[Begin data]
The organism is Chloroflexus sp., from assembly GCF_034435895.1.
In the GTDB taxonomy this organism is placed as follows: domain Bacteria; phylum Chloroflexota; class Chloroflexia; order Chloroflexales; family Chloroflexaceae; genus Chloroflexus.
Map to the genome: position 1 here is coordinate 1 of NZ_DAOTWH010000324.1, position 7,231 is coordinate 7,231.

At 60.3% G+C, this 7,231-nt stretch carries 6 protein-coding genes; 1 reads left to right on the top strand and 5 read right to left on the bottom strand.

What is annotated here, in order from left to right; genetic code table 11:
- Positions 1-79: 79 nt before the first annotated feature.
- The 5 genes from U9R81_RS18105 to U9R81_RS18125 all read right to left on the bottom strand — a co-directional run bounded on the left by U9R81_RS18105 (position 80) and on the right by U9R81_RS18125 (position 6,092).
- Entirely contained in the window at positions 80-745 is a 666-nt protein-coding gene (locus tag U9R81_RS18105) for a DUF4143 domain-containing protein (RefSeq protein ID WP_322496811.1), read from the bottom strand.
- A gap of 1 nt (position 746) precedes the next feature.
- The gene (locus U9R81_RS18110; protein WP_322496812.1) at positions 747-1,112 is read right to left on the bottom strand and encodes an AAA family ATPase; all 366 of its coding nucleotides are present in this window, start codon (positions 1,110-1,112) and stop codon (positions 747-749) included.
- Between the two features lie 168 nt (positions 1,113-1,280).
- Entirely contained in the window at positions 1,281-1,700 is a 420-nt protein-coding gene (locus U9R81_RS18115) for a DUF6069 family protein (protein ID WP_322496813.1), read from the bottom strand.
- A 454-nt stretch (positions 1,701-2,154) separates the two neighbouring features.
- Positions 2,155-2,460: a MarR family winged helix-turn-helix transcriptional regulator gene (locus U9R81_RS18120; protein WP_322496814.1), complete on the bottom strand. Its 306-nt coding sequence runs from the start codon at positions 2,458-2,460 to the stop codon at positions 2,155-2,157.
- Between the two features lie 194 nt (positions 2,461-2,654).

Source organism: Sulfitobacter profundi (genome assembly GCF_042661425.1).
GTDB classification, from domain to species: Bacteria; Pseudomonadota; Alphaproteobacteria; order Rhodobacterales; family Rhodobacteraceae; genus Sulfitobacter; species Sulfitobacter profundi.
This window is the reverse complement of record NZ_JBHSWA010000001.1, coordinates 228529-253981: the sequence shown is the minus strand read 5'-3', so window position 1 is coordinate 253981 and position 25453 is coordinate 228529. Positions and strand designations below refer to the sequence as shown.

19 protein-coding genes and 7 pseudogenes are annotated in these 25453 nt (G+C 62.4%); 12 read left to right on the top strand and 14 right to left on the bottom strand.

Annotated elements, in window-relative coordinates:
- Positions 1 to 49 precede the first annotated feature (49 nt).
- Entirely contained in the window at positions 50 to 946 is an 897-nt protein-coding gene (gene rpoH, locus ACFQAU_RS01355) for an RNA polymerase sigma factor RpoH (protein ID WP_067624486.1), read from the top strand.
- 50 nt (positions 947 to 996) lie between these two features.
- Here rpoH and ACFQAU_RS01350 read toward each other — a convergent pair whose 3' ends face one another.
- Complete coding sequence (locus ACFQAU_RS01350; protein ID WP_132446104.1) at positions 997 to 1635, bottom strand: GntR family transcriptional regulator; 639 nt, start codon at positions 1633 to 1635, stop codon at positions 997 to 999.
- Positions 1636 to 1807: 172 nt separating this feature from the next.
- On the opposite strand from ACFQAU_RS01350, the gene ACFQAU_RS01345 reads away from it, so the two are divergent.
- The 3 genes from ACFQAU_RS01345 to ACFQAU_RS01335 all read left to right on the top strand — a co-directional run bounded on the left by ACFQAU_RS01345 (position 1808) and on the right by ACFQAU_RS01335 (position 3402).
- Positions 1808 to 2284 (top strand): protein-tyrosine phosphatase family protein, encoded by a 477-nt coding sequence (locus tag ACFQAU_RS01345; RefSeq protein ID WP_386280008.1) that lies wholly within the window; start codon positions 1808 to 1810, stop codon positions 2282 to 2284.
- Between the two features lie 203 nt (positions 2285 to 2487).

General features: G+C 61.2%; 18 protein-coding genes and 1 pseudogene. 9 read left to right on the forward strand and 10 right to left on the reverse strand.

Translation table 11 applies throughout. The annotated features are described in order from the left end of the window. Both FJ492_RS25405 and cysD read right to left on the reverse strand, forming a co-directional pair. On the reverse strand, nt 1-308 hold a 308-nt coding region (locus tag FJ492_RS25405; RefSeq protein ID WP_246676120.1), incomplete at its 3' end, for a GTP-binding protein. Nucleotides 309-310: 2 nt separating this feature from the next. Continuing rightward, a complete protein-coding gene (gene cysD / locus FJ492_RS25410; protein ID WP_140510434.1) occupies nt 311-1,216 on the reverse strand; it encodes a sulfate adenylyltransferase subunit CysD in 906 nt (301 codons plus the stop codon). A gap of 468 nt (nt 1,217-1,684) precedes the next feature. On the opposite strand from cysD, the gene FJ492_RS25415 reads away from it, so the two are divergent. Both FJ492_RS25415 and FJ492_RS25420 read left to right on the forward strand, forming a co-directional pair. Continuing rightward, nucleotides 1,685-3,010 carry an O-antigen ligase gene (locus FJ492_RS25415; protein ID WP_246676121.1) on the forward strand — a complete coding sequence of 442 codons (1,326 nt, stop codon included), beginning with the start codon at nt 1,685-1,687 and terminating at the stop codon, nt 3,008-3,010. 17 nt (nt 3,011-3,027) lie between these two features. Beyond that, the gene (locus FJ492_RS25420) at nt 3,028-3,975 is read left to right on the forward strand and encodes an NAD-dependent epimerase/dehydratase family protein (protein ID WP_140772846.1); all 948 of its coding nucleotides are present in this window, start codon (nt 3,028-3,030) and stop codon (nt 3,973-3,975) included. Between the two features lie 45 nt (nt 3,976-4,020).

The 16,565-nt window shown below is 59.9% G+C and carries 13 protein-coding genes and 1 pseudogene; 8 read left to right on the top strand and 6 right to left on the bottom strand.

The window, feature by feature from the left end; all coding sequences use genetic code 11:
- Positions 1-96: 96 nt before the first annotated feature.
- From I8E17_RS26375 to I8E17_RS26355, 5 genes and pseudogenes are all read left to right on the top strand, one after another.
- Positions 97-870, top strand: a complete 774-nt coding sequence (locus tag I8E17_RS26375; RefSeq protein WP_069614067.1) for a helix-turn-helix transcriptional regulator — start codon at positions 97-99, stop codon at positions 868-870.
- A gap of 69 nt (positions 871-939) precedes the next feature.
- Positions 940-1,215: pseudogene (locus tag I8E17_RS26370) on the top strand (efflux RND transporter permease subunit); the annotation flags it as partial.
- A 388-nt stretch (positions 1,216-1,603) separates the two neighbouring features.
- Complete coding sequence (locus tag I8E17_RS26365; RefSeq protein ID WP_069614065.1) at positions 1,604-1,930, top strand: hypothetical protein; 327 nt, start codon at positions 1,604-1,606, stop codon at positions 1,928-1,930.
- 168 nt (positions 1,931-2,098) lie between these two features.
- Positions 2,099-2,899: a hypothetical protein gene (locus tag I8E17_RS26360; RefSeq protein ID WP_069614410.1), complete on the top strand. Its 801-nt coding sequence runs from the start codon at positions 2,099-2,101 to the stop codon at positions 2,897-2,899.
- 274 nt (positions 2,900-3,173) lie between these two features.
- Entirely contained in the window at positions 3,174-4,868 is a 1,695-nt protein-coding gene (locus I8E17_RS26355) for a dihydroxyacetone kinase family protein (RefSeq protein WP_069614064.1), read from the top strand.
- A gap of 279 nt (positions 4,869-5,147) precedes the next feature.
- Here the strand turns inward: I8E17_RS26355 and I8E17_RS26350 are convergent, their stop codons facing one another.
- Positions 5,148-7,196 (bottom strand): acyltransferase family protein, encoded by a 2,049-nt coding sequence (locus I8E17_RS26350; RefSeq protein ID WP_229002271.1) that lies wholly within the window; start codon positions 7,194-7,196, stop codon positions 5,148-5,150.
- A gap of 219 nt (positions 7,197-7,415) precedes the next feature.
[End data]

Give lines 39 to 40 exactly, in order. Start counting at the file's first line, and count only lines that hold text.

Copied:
- Positions 940-1,215: pseudogene (locus tag I8E17_RS26370) on the top strand (efflux RND transporter permease subunit); the annotation flags it as partial.
- A 388-nt stretch (positions 1,216-1,603) separates the two neighbouring features.